"Except as rendered constitutionally unenforceable in a given case under Article I, § 23 of the constitution, supra (previously discussed at p. 6), it appears to us that this limiting proviso means precisely what it says. . . ."

             [[Orig. Op. Page 10]]

            Bearing the foregoing historical pattern in mind let us turn, next, for comparative purposes to another portion of Chapter 339, supra, the very act with which we are concerned in the present opinion.  Subsection 14 of that 1977-79 appropriation act begins by appropriating the sum of $228,390,000 to the governor for certain designated purposes ‑ including salary increases for community college employees and commissioned members of the state patrol.  With regard to the latter, however, subsections (8) and (9) of § 14 read as follows:

            "(8)Not more than $18,134,000 of these general fund moneys shall be expended to effect salary increases including increments or their equivalents for faculty and exempt employees of the community college system.  Not more than $14,223,000 of this amount shall be expended to effect, beginning July 1, 1977, an average 10% salary increase including increments or their equivalents for faculty and exempt employees of each community college district:  PROVIDED, Thatno district may grant from any fund source any additional salary increase greater that that provided in this act. . ."  (Emphasis supplied) (§ 14(8))

            ". . .

            "(9)Not more than $208,000 of general fund moneys (including $39,000 in federal funds) shall be expended to effect salary increases for commissioned members of the Washington State Patrol.  Not more than $163,000 of this amount (including $31,000 in federal funds) shall be expended to effect, beginning July 1, 1977, an average 10% salary increase, for commissioned members of the Washington State Patrol.  Not more than $45,000 of this amount (including $8,000 in federal funds) shall be expended to effect, beginning July 1, 1978, an average 5% salary increase, for commissioned members of the Washington State Patrol:  PROVIDED, Thatno additional salary increases may be granted from any fund source greater than those authorized by this act: . . ."  (Emphasis supplied)  (§ 14(9))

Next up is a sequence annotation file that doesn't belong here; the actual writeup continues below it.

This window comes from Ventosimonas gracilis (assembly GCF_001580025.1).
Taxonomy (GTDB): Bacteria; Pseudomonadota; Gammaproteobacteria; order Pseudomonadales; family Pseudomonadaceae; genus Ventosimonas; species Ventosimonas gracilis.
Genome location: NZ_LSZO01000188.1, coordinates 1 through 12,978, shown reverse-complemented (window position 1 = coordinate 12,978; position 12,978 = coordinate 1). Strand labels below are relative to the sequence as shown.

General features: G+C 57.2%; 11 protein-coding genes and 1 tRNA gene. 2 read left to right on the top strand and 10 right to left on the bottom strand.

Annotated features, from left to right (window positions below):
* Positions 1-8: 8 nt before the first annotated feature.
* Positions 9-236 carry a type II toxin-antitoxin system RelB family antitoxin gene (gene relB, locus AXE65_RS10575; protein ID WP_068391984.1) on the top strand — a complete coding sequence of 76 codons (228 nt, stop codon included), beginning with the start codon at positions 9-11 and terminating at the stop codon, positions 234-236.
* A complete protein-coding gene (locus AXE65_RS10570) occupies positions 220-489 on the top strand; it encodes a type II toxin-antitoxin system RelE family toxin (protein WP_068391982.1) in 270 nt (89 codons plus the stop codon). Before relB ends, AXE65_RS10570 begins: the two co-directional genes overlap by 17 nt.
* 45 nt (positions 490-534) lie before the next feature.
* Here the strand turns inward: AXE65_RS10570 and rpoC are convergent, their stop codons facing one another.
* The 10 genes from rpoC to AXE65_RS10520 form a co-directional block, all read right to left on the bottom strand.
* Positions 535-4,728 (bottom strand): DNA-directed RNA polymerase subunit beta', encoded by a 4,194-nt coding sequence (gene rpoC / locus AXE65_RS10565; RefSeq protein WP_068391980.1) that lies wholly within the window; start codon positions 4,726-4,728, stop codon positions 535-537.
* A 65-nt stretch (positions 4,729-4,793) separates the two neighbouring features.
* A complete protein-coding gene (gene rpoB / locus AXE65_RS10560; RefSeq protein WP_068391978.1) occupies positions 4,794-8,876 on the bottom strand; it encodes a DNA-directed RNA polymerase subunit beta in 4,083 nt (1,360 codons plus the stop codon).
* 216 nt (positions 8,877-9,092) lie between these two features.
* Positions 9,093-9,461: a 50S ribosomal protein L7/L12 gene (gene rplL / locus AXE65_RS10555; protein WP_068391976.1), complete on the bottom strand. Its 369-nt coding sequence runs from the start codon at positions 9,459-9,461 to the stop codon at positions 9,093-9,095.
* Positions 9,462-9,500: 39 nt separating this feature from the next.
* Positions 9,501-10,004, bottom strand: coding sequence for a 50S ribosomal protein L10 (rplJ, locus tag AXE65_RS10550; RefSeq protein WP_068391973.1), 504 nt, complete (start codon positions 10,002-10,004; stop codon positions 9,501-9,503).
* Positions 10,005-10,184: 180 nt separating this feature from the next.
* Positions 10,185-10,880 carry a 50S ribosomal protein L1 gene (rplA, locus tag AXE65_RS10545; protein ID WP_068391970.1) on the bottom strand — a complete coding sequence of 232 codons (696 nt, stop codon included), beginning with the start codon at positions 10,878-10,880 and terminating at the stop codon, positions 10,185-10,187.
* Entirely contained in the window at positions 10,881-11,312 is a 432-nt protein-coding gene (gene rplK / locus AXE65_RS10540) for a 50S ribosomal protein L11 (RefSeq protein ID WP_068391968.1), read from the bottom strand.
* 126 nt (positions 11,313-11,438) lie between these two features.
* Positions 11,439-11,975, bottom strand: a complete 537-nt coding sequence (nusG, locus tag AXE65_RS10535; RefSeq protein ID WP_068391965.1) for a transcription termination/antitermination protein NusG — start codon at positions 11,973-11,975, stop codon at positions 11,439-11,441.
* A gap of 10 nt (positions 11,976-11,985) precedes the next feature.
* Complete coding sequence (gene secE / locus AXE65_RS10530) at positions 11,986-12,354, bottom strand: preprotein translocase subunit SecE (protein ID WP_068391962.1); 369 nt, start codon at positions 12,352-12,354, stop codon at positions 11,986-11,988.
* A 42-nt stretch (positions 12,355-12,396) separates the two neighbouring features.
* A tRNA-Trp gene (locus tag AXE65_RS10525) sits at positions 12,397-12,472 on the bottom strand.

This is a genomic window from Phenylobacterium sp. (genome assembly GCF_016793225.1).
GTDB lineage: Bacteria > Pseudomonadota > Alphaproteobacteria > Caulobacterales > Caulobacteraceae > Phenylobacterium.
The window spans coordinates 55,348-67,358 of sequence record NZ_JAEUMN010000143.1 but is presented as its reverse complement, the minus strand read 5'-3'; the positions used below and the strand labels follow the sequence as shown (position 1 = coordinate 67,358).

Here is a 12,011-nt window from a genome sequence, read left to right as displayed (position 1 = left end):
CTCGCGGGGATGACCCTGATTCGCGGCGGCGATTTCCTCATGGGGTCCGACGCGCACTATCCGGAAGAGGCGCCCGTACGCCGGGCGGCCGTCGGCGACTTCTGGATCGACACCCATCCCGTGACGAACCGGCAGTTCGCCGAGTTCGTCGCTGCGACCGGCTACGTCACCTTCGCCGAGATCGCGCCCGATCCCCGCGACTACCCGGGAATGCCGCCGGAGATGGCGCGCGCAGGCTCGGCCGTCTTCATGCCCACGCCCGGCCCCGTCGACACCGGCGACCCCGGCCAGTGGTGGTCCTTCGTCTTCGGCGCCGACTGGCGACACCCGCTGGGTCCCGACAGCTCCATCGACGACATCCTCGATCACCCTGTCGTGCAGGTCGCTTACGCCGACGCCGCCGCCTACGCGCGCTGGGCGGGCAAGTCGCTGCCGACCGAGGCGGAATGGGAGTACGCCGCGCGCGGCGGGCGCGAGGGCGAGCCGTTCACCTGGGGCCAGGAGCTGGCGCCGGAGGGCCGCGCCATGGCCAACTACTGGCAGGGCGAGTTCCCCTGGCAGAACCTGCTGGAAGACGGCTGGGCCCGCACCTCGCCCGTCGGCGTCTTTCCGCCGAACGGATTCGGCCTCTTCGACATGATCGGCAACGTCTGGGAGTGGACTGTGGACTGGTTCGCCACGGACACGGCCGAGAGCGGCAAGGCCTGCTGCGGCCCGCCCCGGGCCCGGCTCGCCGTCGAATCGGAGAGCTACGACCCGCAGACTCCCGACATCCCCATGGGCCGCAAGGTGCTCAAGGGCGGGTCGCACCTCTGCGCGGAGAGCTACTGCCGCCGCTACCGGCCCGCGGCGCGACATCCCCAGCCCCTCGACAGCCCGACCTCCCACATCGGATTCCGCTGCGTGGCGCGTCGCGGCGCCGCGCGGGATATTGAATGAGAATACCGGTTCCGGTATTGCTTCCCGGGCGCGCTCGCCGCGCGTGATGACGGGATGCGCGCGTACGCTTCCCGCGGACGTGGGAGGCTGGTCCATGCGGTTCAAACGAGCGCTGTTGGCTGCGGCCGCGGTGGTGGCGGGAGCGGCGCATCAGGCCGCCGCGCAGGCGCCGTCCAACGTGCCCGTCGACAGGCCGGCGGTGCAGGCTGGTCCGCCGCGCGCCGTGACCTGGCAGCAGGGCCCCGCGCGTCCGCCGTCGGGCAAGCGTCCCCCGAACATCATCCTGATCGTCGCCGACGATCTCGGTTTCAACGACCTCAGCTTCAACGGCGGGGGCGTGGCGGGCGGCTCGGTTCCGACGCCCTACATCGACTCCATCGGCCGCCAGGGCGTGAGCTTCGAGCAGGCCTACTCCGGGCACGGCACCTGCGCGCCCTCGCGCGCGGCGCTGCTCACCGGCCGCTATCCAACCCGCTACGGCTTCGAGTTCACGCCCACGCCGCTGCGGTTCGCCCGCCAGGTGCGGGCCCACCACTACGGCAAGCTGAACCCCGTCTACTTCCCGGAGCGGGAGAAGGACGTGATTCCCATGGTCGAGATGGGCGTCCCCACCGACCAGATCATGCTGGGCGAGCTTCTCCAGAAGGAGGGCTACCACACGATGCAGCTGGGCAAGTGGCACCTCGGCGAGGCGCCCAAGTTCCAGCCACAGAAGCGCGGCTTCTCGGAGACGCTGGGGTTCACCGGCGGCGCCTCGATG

[[Orig. Op. Page 11]]

            Thus, once again, the legislature has shown that when it wishes to limit public employee salary increases in excess of those fundable by a given appropriation it knows how to say so.  But in marked contrast to the above‑quoted salary increase provisions of § 14, that portion of § 96 of Chapter 339, supra, which earmarks $33,000,000 for school district employee compensation increases contains no similar limitation upon the use either of other appropriated funds or of monies from any other fund source for additional increases.

            A final point to be noted is that the legislature, in an earlier revision of its 1977-79 budget bill, did in fact propose at least to "discourage" school districts from granting pay increases in excess of those which could be funded from a special appropriation for that purpose.  We have reference to section 75 of Senate Bill No. 3109 which (1) earmarked funds for a 5 1/2 percent pay increase during the 1977-78 school year, (2) directed the superintendent of public instruction to adopt rules insuring that no increases in excess of 5 1/2 percent were granted, and (3) provided for a corresponding reduction in the receipt of state funds if the limitation was exceeded by a district, as follows: